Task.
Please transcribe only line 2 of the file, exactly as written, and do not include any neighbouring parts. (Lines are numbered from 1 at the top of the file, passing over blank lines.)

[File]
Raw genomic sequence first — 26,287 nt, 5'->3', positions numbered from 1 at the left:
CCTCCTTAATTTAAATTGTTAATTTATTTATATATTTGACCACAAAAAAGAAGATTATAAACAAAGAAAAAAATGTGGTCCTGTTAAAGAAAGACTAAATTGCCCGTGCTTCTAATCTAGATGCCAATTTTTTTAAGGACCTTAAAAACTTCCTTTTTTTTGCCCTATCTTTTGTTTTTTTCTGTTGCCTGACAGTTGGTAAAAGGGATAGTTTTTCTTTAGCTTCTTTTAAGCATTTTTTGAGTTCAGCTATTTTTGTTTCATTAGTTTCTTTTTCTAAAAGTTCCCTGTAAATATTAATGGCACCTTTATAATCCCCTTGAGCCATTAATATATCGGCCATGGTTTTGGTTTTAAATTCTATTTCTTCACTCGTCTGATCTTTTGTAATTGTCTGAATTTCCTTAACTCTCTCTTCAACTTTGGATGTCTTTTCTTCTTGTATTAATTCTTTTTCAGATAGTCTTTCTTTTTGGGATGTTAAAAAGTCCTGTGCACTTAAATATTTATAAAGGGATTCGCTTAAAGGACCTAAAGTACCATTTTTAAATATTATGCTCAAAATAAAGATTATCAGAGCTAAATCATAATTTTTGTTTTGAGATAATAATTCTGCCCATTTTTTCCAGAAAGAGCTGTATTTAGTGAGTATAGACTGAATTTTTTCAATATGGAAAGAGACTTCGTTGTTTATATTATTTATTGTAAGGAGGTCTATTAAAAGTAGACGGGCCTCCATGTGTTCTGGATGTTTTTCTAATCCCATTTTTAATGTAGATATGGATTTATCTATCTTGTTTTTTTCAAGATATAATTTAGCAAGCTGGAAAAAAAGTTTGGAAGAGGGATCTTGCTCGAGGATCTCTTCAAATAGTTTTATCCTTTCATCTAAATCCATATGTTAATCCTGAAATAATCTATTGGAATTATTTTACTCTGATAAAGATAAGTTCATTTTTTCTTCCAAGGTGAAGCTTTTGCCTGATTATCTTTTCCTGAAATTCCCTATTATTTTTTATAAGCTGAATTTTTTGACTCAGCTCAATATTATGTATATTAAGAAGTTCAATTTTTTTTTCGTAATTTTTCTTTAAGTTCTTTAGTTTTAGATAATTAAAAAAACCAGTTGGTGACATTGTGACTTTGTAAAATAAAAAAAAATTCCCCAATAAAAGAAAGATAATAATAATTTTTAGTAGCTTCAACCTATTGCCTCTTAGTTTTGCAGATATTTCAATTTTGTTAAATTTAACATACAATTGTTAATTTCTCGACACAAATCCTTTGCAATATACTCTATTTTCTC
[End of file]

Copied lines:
CCTCCTTAATTTAAATTGTTAATTTATTTATATATTTGACCACAAAAAAGAAGATTATAAACAAAGAAAAAAATGTGGTCCTGTTAAAGAAAGACTAAATTGCCCGTGCTTCTAATCTAGATGCCAATTTTTTTAAGGACCTTAAAAACTTCCTTTTTTTTGCCCTATCTTTTGTTTTTTTCTGTTGCCTGACAGTTGGTAAAAGGGATAGTTTTTCTTTAGCTTCTTTTAAGCATTTTTTGAGTTCAGCTATTTTTGTTTCATTAGTTTCTTTTTCTAAAAGTTCCCTGTAAATATTAATGGCACCTTTATAATCCCCTTGAGCCATTAATATATCGGCCATGGTTTTGGTTTTAAATTCTATTTCTTCACTCGTCTGATCTTTTGTAATTGTCTGAATTTCCTTAACTCTCTCTTCAACTTTGGATGTCTTTTCTTCTTGTATTAATTCTTTTTCAGATAGTCTTTCTTTTTGGGATGTTAAAAAGTCCTGTGCACTTAAATATTTATAAAGGGATTCGCTTAAAGGACCTAAAGTACCATTTTTAAATATTATGCTCAAAATAAAGATTATCAGAGCTAAATCATAATTTTTGTTTTGAGATAATAATTCTGCCCATTTTTTCCAGAAAGAGCTGTATTTAGTGAGTATAGACTGAATTTTTTCAATATGGAAAGAGACTTCGTTGTTTATATTATTTATTGTAAGGAGGTCTATTAAAAGTAGACGGGCCTCCATGTGTTCTGGATGTTTTTCTAATCCCATTTTTAATGTAGATATGGATTTATCTATCTTGTTTTTTTCAAGATATAATTTAGCAAGCTGGAAAAAAAGTTTGGAAGAGGGATCTTGCTCGAGGATCTCTTCAAATAGTTTTATCCTTTCATCTAAATCCATATGTTAATCCTGAAATAATCTATTGGAATTATTTTACTCTGATAAAGATAAGTTCATTTTTTCTTCCAAGGTGAAGCTTTTGCCTGATTATCTTTTCCTGAAATTCCCTATTATTTTTTATAAGCTGAATTTTTTGACTCAGCTCAATATTATGTATATTAAGAAGTTCAATTTTTTTTTCGTAATTTTTCTTTAAGTTCTTTAGTTTTAGATAATTAAAAAAACCAGTTGGTGACATTGTGACTTTGTAAAATAAAAAAAAATTCCCCAATAAAAGAAAGATAATAATAATTTTTAGTAGCTTCAACCTATTGCCTCTTAGTTTTGCAGATATTTCAATTTTGTTAAATTTAACATACAATTGTTAATTTCTCGACACAAATCCTTTGCAATATACTCTATTTTCTC